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Album Review: IMMORTAL War Against All

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While Abbath was able to leave Immortal after the famously way-too-long-and-drawn-out dissolution of the band to quickly find success on his own, his former partner from the cold and distant lands of Blashyrkh has had a rougher time climbing to the peak of the snowcapped mountains. In fact, Demonaz has enjoyed only small fraction of the limelight since sailing off without his once long-standing counterpart. While legally maintaining the rights to the use of the name "Immortal" for some time now, Demonaz hasn't, in my mind, really made the most of the moniker. That, however, changes now with War Against All. This is a record that is undoubtedly worthy of the Immortal brand.

You might remember Demonaz's first record on his own, entitled March of the Norse. That came out over a decade ago under his own name. While it wasn't a bad release by any stretch of the imagination, it did not measure up to really anything Immortal had ever put out. Sure, "All Blackened Sky" had some stellar riffing and "March of the Norse" featured some nicely layered guitars, but the record just didn't have the speed or the ferocity that Immortal is so well known for. It didn't stand out.

Enter Northern Chaos Gods in 2018. This record, featuring Horgh on drums (who also was involved in legal battles over the use of the band name) had the speed and was close to getting back the sound and the atmosphere of the Immortal heyday. There was, however, still something missing, as many of the tracks seemed to blend together after multiple listens. While I was initially into the record, I found my interest in it start to wane and I yearned for something greater… something… older sounding. And I've found it with War Against All.

War Against All, without any doubt, is the strongest record Demonaz has worked on without Abbath. I believe there are two primary reasons why this record is elevated above his earlier work. The first has to be the production and recording team of Arve Isdal (aka Ice Dale) who you already know as one of the guitarists in Enslaved, and his partner, Herbrand Larsen, who was the keyboardist/vocalist in Enslaved up until just a few years ago. This new record sounds better both in terms of the mixing and the recording. In fact, I can actually hear the bass on this one! That, meshed with the crisp sound on the guitars, really showcases and more aptly features the quality of the riffs and song structures. Second, is the favor of speed over melody in the songwriting, which is more representative of Immortal's Battles in the North era.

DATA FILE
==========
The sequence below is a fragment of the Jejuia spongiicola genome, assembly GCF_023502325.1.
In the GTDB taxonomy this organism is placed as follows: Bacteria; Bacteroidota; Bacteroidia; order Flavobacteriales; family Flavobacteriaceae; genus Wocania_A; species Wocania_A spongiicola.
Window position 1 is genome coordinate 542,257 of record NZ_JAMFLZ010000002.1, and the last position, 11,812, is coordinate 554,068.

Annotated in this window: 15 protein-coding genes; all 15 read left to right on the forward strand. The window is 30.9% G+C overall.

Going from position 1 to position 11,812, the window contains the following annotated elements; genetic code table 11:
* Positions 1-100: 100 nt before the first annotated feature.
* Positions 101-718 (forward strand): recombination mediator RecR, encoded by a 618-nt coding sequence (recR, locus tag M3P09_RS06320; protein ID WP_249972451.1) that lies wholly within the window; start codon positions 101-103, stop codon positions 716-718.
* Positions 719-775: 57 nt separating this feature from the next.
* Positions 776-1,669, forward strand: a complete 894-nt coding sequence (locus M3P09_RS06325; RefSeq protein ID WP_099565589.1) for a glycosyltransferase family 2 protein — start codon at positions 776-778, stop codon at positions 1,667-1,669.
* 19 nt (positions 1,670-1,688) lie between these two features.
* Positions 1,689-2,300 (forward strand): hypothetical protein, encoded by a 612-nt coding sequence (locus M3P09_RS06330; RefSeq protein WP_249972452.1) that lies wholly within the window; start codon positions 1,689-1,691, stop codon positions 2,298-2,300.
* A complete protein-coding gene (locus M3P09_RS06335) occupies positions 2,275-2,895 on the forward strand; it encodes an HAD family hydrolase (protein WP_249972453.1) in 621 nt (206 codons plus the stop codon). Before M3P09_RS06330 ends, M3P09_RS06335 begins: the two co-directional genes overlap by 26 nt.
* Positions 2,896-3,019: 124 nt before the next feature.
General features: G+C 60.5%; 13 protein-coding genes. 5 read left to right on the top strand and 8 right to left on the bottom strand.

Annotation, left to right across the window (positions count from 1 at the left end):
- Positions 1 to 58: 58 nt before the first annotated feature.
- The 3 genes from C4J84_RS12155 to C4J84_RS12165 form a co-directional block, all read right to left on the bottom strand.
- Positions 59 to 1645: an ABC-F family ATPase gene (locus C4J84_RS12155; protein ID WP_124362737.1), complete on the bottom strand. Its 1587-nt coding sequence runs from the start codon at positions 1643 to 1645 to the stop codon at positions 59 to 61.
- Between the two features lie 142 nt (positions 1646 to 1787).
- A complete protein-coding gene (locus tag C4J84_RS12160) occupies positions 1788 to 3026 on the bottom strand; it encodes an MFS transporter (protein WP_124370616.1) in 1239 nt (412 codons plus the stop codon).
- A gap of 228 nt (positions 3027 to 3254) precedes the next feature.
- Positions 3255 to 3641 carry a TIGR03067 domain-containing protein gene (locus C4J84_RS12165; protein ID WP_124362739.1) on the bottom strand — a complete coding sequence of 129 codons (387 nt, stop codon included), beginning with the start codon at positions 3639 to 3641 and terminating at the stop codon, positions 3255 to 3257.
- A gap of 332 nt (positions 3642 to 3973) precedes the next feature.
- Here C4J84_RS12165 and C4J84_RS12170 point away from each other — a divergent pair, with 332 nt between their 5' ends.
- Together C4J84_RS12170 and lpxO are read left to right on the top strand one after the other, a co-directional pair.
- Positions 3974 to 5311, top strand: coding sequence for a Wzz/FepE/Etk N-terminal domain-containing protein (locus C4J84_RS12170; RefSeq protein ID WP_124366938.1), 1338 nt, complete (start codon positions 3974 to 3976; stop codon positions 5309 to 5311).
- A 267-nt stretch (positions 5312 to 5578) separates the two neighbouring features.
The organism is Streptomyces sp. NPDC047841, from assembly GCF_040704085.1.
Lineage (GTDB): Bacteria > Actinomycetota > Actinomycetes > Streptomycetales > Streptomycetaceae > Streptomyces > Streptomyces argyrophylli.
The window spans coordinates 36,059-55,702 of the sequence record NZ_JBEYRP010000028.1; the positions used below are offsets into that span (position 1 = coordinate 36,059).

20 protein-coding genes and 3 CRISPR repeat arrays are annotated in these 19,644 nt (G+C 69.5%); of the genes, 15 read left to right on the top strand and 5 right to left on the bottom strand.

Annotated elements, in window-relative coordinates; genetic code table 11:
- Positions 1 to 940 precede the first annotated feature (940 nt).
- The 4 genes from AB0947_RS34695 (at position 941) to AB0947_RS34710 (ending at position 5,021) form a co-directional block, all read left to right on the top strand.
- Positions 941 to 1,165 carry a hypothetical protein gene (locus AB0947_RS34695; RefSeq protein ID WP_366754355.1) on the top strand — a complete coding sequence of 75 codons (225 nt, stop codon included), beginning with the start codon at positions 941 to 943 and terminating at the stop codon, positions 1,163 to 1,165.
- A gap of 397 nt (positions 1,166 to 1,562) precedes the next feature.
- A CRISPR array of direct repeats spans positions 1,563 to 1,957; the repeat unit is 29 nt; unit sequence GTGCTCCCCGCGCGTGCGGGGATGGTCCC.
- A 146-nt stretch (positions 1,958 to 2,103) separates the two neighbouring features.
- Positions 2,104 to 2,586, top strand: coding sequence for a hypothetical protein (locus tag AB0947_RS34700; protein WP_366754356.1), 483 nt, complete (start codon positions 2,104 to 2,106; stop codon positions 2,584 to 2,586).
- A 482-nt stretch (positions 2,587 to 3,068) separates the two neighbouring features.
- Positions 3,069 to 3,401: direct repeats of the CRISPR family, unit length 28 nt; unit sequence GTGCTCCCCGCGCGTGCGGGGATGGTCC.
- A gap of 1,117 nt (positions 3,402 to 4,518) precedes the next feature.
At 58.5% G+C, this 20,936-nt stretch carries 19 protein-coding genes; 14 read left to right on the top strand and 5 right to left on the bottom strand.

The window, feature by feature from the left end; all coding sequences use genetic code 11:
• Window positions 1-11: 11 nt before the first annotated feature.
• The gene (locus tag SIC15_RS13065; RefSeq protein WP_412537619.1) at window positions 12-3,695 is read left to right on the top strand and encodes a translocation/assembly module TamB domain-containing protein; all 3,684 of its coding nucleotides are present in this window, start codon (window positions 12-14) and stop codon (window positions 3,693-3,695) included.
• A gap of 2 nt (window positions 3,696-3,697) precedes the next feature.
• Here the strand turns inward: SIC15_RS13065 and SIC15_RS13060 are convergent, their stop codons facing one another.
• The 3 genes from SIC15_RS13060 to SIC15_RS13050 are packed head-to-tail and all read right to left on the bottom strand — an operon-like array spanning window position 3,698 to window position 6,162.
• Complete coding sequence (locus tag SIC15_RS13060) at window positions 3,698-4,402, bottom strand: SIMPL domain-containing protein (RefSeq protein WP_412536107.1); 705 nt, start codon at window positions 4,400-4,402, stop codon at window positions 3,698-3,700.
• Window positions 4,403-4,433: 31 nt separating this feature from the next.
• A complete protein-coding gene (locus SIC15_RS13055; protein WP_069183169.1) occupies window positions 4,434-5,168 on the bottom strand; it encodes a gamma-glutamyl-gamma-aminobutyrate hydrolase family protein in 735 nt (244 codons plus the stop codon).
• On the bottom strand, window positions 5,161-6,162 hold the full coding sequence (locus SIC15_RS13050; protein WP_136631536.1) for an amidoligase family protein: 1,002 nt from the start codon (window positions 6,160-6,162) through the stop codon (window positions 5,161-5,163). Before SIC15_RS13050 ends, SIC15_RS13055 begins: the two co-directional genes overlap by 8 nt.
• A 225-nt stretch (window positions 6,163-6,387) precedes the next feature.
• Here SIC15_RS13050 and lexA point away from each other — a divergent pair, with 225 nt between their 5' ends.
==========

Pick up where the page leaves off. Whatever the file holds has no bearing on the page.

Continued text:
That crispness in the sonics is front and center on "Wargod," which also features a vastly improved vocal track compared to anything on "Northern Chaos Gods." And while many might sigh and claim that it sounds a lot like the Immortal classic, "Tyrants," I might actually agree and then go on to say that it's one of the reasons that it works so well. Demonaz isn't trying to do something different here and, in fact, he quickly admits that "Tyrants" was the inspiration to the track, as was Celtic Frost's classic To Mega Therion. If this type of inspiration is able to bring us music like "Wargod," I'm all for it because this is the very strongest song he's written as a solo artist.

Similar to "Wargod," the song "Immortal," is also clearly inspired by the golden era of band. The guitars on "Immortal" are straight out of 1997 as is the atmosphere. Many of the songs here sound and feel like they could have been on earlier albums and that's what will make this so enjoyable for longstanding fans. That same familiarity is ever-so-present as well on songs like "Return to Cold" which sounds an awful lot like the band classic "Blashyrkh (Mighty Ravendark)" at the very beginning of the track.

The nostalgic feeling is also present on tracks like the galloping instrumental "Nordlandihr," which will have you imagining yourself on your trusty moose riding through the Northern Darkness. Same with the positively ferocious "No Sun." The latter of which will have you headbanging to massive groove on the low end and the wall of layered, tremolo guitars that will complete engulf you faster than a northern Norwegian blizzard.

Overall, this is the Immortal record we were waiting for. Eight really solid songs that unabashedly emulate the glory days of the band. War Against All is a must-have for any Immortal fan.

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